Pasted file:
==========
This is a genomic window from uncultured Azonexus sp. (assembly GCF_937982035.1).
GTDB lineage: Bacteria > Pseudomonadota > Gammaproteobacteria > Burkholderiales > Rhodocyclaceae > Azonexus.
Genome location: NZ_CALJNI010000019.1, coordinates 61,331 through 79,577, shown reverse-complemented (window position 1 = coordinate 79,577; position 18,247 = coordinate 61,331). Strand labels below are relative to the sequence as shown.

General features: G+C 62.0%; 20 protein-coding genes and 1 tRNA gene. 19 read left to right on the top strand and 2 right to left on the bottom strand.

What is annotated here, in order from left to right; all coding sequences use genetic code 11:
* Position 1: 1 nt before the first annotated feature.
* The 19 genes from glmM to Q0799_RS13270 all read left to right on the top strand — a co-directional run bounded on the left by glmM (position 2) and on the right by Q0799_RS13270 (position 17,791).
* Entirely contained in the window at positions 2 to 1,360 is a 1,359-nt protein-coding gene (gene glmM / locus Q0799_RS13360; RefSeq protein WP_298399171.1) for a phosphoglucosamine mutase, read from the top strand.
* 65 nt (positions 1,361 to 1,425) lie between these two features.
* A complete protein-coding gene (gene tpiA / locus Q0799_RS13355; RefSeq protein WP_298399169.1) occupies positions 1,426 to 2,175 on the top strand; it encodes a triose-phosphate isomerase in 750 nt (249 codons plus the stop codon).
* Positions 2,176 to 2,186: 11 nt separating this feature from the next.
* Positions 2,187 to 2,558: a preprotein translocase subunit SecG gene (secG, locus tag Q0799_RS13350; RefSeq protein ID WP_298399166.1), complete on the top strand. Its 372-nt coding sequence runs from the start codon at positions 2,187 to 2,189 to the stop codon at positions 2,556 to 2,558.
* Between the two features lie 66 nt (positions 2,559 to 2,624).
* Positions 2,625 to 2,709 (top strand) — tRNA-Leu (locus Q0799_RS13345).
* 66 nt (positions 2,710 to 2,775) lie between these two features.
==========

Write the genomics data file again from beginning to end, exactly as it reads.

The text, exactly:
This is a genomic window from uncultured Azonexus sp. (assembly GCF_937982035.1).
GTDB lineage: Bacteria > Pseudomonadota > Gammaproteobacteria > Burkholderiales > Rhodocyclaceae > Azonexus.
Genome location: NZ_CALJNI010000019.1, coordinates 61,331 through 79,577, shown reverse-complemented (window position 1 = coordinate 79,577; position 18,247 = coordinate 61,331). Strand labels below are relative to the sequence as shown.

General features: G+C 62.0%; 20 protein-coding genes and 1 tRNA gene. 19 read left to right on the top strand and 2 right to left on the bottom strand.

What is annotated here, in order from left to right; all coding sequences use genetic code 11:
* Position 1: 1 nt before the first annotated feature.
* The 19 genes from glmM to Q0799_RS13270 all read left to right on the top strand — a co-directional run bounded on the left by glmM (position 2) and on the right by Q0799_RS13270 (position 17,791).
* Entirely contained in the window at positions 2 to 1,360 is a 1,359-nt protein-coding gene (gene glmM / locus Q0799_RS13360; RefSeq protein WP_298399171.1) for a phosphoglucosamine mutase, read from the top strand.
* 65 nt (positions 1,361 to 1,425) lie between these two features.
* A complete protein-coding gene (gene tpiA / locus Q0799_RS13355; RefSeq protein WP_298399169.1) occupies positions 1,426 to 2,175 on the top strand; it encodes a triose-phosphate isomerase in 750 nt (249 codons plus the stop codon).
* Positions 2,176 to 2,186: 11 nt separating this feature from the next.
* Positions 2,187 to 2,558: a preprotein translocase subunit SecG gene (secG, locus tag Q0799_RS13350; RefSeq protein ID WP_298399166.1), complete on the top strand. Its 372-nt coding sequence runs from the start codon at positions 2,187 to 2,189 to the stop codon at positions 2,556 to 2,558.
* Between the two features lie 66 nt (positions 2,559 to 2,624).
* Positions 2,625 to 2,709 (top strand) — tRNA-Leu (locus Q0799_RS13345).
* 66 nt (positions 2,710 to 2,775) lie between these two features.